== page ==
Interacting with the Embodied Mind
Speaker: Francis Quek, Professor, Virginia Tech
9:30 AM, Tuesday, February 19, 2013
Allen Auditorium, Allen Library
University of Washington, Seattle campus
Humans do not think like computers. Our minds are 'designed' for us to function as embodied beings in the world in ways that are: 1. Physical-Spatial; 2. Temporal-Dynamic; 3 Social-Cultural; and 4. Affective-Emotional. These aspects of embodiment give us four lenses to understand the embodied mind and how technology may support its function. I adopt a two-pronged approach to human-computer interaction research. First, I harness technological means to contribute to the understanding of how embodiment ultimately ascends into mind. Second, I employ my four-lens model of embodiment to inform the design and engineering of technologies that augment human higher psychological processes of learning, sense-making, creating, and experiencing.
In line with the first approach, I shall first show how language, as a core human capacity, is rooted in embodied function. We will see that mental imagery shapes multimodal (gesture, gaze, and speech) human discourse. In line with the second approach, I shall then present an assemblage of projects in the light of our four embodiment lenses. Projects cluster around three application domains, namely 1. Technology for special populations (e.g. mathematics instruction and reading for the blind, and games for older adults); 2. Learning and Education (e.g. learning and knowledge discovery through device/display ecologies and creativity support for children); and 3. Experience (e.g. socially-based information access, image personalization and affective communication)
About the Speaker
Francis Quek is currently a Professor of Computer Science at Virginia Tech. He directs the Vision Interfaces and Systems Laboratory at the CHCI. Previously, he has been the Director of the Virginia Tech University-level Center for Human-Computer Interaction, and has been affiliated with Wright State University, the University of Illinois at Chicago, the University of Michigan, and Hewlett-Packard. Francis received both his B.S.E. summa cum laude (1984) and M.S.E. (1984) in electrical engineering from the University of Michigan. He completed his Ph.D. in Computer Science at the same university in 1990. Francis is a member of the IEEE and ACM.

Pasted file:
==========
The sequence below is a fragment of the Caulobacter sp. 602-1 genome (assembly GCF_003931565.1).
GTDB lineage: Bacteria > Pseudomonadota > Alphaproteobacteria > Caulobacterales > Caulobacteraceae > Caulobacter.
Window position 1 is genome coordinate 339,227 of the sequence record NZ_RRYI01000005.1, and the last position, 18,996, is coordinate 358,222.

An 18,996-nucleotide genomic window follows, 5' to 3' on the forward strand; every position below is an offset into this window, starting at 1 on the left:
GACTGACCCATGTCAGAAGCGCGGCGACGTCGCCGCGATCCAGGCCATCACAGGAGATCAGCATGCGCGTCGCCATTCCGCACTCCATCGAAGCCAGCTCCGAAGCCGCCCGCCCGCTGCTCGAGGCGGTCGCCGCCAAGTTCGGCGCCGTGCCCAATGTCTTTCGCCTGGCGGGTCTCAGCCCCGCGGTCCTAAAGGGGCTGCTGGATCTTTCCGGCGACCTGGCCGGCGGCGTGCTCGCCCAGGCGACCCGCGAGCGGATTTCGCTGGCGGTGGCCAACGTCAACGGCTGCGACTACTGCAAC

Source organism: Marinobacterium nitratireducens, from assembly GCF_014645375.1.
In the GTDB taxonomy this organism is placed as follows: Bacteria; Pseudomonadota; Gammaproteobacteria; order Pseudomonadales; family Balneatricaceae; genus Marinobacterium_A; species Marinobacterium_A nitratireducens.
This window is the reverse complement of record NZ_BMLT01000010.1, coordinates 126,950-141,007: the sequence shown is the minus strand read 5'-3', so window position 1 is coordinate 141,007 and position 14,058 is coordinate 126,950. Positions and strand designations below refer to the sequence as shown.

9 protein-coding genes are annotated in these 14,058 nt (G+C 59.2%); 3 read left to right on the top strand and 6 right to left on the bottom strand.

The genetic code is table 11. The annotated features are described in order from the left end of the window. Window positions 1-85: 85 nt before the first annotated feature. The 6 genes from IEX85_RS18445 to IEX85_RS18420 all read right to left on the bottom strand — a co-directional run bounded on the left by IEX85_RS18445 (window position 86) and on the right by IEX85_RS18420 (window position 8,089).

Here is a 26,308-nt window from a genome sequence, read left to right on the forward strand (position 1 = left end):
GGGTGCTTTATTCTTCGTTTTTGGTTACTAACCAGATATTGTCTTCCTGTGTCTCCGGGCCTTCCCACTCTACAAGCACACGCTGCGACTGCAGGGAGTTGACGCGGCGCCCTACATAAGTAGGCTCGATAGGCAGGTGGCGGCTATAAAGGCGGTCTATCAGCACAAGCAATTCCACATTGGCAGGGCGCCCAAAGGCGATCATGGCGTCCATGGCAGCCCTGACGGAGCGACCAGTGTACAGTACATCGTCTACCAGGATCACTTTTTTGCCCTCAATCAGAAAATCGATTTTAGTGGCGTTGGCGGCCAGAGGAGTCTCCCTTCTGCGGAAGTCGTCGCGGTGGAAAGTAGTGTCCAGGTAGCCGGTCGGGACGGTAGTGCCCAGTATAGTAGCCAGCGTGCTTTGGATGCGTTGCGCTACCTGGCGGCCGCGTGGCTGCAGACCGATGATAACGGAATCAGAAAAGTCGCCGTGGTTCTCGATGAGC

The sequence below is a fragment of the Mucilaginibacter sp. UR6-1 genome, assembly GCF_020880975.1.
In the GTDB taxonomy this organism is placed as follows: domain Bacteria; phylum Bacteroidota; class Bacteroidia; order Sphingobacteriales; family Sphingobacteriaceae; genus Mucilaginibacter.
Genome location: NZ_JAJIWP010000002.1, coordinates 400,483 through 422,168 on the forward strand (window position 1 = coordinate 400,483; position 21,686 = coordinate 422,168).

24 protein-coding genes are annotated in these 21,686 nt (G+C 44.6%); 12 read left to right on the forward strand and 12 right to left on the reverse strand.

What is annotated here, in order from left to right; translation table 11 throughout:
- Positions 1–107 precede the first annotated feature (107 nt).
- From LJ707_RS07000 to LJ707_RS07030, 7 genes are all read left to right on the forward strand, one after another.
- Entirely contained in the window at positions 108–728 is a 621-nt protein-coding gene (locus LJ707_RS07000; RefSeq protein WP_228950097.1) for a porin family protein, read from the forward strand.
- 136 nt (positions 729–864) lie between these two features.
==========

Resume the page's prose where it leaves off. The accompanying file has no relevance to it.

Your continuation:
He performs highly interdisciplinary research mainly in embodied interaction, notably related to language and discourse (e.g. multimodal verbal/non-verbal interaction), education (e.g. sensemaking, creative storytelling), special populations (individuals who are blind, children, older adults) and human experience (e.g. affective communication). His other research crosses into medical imaging, computer vision and computer graphics. He has published over 150 peer-reviewed journal and conference articles in human-computer interaction, computer vision, and medical imaging.